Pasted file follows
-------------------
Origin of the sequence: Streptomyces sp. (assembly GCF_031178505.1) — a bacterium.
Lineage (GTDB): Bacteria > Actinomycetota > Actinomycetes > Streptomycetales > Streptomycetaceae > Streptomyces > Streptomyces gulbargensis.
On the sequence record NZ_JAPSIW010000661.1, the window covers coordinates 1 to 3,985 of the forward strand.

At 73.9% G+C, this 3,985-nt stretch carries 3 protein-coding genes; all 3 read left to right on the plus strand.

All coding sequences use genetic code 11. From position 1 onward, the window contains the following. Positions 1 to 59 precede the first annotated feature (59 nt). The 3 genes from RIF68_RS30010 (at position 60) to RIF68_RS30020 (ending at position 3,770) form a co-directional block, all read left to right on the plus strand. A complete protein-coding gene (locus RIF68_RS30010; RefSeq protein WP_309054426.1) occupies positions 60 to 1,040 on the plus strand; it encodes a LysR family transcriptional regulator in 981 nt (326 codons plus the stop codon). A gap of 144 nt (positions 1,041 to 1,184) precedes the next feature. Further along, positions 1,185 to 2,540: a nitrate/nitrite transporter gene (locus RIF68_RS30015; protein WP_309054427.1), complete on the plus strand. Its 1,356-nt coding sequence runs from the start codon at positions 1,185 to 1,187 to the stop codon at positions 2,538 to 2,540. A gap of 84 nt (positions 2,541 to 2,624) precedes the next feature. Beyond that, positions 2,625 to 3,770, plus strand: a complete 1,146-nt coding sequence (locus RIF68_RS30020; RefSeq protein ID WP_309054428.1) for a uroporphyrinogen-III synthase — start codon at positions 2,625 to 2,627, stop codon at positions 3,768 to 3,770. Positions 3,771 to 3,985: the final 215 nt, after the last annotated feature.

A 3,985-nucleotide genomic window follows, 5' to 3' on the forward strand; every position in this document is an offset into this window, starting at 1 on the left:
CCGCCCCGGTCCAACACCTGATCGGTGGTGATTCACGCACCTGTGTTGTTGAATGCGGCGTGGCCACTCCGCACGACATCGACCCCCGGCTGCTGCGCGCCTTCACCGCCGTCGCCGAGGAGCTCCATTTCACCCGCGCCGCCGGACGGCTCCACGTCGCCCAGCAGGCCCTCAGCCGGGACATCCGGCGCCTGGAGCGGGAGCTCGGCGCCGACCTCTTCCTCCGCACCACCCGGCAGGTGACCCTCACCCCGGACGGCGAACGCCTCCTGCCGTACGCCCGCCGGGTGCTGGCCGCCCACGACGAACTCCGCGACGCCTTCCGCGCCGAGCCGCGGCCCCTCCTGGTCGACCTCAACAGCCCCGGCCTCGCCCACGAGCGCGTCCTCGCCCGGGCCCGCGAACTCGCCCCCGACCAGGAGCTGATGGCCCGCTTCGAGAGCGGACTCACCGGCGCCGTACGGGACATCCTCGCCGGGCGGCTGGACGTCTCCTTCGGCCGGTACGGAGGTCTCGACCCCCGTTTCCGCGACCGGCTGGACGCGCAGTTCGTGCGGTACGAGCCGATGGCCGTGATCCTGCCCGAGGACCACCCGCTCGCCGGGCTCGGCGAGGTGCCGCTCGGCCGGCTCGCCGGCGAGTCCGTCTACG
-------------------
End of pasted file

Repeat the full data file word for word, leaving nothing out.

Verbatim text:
Origin of the sequence: Streptomyces sp. (assembly GCF_031178505.1) — a bacterium.
Lineage (GTDB): Bacteria > Actinomycetota > Actinomycetes > Streptomycetales > Streptomycetaceae > Streptomyces > Streptomyces gulbargensis.
On the sequence record NZ_JAPSIW010000661.1, the window covers coordinates 1 to 3,985 of the forward strand.

At 73.9% G+C, this 3,985-nt stretch carries 3 protein-coding genes; all 3 read left to right on the plus strand.

All coding sequences use genetic code 11. From position 1 onward, the window contains the following. Positions 1 to 59 precede the first annotated feature (59 nt). The 3 genes from RIF68_RS30010 (at position 60) to RIF68_RS30020 (ending at position 3,770) form a co-directional block, all read left to right on the plus strand. A complete protein-coding gene (locus RIF68_RS30010; RefSeq protein WP_309054426.1) occupies positions 60 to 1,040 on the plus strand; it encodes a LysR family transcriptional regulator in 981 nt (326 codons plus the stop codon). A gap of 144 nt (positions 1,041 to 1,184) precedes the next feature. Further along, positions 1,185 to 2,540: a nitrate/nitrite transporter gene (locus RIF68_RS30015; protein WP_309054427.1), complete on the plus strand. Its 1,356-nt coding sequence runs from the start codon at positions 1,185 to 1,187 to the stop codon at positions 2,538 to 2,540. A gap of 84 nt (positions 2,541 to 2,624) precedes the next feature. Beyond that, positions 2,625 to 3,770, plus strand: a complete 1,146-nt coding sequence (locus RIF68_RS30020; RefSeq protein ID WP_309054428.1) for a uroporphyrinogen-III synthase — start codon at positions 2,625 to 2,627, stop codon at positions 3,768 to 3,770. Positions 3,771 to 3,985: the final 215 nt, after the last annotated feature.

A 3,985-nucleotide genomic window follows, 5' to 3' on the forward strand; every position in this document is an offset into this window, starting at 1 on the left:
CCGCCCCGGTCCAACACCTGATCGGTGGTGATTCACGCACCTGTGTTGTTGAATGCGGCGTGGCCACTCCGCACGACATCGACCCCCGGCTGCTGCGCGCCTTCACCGCCGTCGCCGAGGAGCTCCATTTCACCCGCGCCGCCGGACGGCTCCACGTCGCCCAGCAGGCCCTCAGCCGGGACATCCGGCGCCTGGAGCGGGAGCTCGGCGCCGACCTCTTCCTCCGCACCACCCGGCAGGTGACCCTCACCCCGGACGGCGAACGCCTCCTGCCGTACGCCCGCCGGGTGCTGGCCGCCCACGACGAACTCCGCGACGCCTTCCGCGCCGAGCCGCGGCCCCTCCTGGTCGACCTCAACAGCCCCGGCCTCGCCCACGAGCGCGTCCTCGCCCGGGCCCGCGAACTCGCCCCCGACCAGGAGCTGATGGCCCGCTTCGAGAGCGGACTCACCGGCGCCGTACGGGACATCCTCGCCGGGCGGCTGGACGTCTCCTTCGGCCGGTACGGAGGTCTCGACCCCCGTTTCCGCGACCGGCTGGACGCGCAGTTCGTGCGGTACGAGCCGATGGCCGTGATCCTGCCCGAGGACCACCCGCTCGCCGGGCTCGGCGAGGTGCCGCTCGGCCGGCTCGCCGGCGAGTCCGTCTACG